GPs are set to staff specialist clinics to diagnose and treat patients with ‘long Covid’ across England, backed by £10m of local funding, NHS England has said.
Speaking at the NHS Providers conference today, NHS England chief executive Sir Simon Stevens announced the additional local funding to be invested this year into setting up the clinics in ‘every area across England’.
GPs will work alongside respiratory consultants, physiotherapists, other specialists to ‘assess, diagnose and treat’ people suffering from symptoms, such as breathlessness, chronic fatigue, ‘brain fog’, anxiety and stress, NHS England said.
The ‘one-stop’ services will be set up in line with a national specification and provide ‘joined-up care’ for both physical and mental health, it added.
NHS England said patients will have access to:
- A physical assessment, including diagnostic testing to identify any potential chronic health issues;
- A cognitive assessment to assess any potential memory, attention and concentration problems;
- And a psychological assessment to see if someone is potentially suffering from depression, anxiety, PTSD or another mental health condition.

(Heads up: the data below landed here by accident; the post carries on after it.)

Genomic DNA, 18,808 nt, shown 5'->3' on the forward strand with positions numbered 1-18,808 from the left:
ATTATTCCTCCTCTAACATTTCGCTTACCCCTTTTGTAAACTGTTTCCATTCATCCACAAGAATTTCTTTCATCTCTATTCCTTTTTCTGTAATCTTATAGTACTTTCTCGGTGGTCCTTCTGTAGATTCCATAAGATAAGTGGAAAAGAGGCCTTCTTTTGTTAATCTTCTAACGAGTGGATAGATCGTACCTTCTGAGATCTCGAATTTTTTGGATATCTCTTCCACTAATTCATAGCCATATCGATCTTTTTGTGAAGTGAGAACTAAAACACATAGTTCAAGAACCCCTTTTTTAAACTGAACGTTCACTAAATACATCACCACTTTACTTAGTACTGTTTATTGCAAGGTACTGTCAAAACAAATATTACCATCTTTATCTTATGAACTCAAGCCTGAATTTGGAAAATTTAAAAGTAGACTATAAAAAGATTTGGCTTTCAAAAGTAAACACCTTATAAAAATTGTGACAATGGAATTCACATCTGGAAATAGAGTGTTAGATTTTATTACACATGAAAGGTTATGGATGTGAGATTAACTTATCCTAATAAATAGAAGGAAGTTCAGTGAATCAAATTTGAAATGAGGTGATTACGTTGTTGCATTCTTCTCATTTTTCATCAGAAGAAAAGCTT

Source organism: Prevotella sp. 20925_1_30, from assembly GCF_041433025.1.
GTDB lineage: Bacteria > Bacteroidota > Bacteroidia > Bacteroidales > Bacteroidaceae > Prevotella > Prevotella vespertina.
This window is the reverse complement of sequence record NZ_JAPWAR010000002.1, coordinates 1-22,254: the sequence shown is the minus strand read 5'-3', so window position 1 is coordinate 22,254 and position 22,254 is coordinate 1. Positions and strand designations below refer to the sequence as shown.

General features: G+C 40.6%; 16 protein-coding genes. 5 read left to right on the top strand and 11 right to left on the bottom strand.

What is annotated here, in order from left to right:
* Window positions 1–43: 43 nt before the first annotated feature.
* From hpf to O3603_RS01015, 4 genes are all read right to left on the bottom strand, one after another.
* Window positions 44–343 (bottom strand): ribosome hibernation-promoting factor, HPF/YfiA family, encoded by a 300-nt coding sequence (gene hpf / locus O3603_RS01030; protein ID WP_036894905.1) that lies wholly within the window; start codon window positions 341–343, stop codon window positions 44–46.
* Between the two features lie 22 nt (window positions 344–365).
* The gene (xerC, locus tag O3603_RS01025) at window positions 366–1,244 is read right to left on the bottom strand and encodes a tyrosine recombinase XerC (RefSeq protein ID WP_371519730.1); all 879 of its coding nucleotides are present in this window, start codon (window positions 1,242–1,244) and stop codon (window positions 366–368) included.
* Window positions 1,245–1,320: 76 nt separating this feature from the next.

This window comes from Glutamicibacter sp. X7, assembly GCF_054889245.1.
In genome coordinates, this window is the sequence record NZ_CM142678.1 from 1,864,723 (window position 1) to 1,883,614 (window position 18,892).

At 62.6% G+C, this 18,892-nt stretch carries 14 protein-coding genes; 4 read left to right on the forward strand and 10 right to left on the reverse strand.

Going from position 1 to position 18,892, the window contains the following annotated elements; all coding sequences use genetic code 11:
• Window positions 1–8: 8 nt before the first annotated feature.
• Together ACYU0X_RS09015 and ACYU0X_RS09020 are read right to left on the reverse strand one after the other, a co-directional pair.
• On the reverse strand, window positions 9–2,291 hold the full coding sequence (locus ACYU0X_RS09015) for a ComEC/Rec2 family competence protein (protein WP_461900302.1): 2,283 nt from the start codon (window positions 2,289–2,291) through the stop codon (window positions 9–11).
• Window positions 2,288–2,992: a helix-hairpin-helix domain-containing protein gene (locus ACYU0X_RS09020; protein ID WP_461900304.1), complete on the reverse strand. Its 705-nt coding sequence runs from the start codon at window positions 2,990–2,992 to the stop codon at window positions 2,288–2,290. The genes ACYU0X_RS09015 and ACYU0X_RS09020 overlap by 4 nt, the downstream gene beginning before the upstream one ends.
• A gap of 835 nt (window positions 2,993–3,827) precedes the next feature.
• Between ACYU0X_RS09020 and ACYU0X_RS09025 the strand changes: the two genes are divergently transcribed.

GPs working in the clinics will be able to refer patients to specialist services such as sleep clinics or lung disease, cardiac and rehabilitation services, as well as ‘signposted’ into IAPT and other mental health services, it added.
The new service comes as part of a five-part package of measures announced by Sir Simon Stevens to ‘boost NHS support for “long Covid” patients’.
The measures include new NICE guidance commissioned by NHS England to be published by the end of October on the medical case definition of ‘long Covid’ – including patients who have not previously been admitted to hospital or tested positive for coronavirus.
NICE is then set to publish evidence-based clinical guidelines on how GPs can support ‘long Covid’ patients in November, NHS England said.
GPs will also continue to refer patients to phase two of the online rehabilitation service for patients who have had coronavirus, which first launched in July, and following development this Autumn will provide patients with a tailored rehabilitation plan.
Sir Simon Stevens said: ‘It is now clear that “long Covid” can have a major impact on the lives of a significant minority of patients weeks or months after they have contracted the virus.
‘So just as the NHS quickly put in place specialist hospital care for acutely ill Covid patients at the start of the pandemic, now we must respond sensitively and effectively to these new patient needs.’
The new service follows the launch of a ‘long Covid’ clinic at University College London Hospital earlier this summer, which has treated over 900 people with symptoms since mid May.
According to NHS England, some estimates suggest 10% of Covid patients may still experience symptoms more than three weeks after infection, while 60,000 could be suffering from symptoms after more than three months.
It comes as the RCGP has urged for GPs to get quick and easy access to community rehabilitation services for patients with long-term Covid-19 symptoms.
A version of this story first appeared on our sister title Pulse.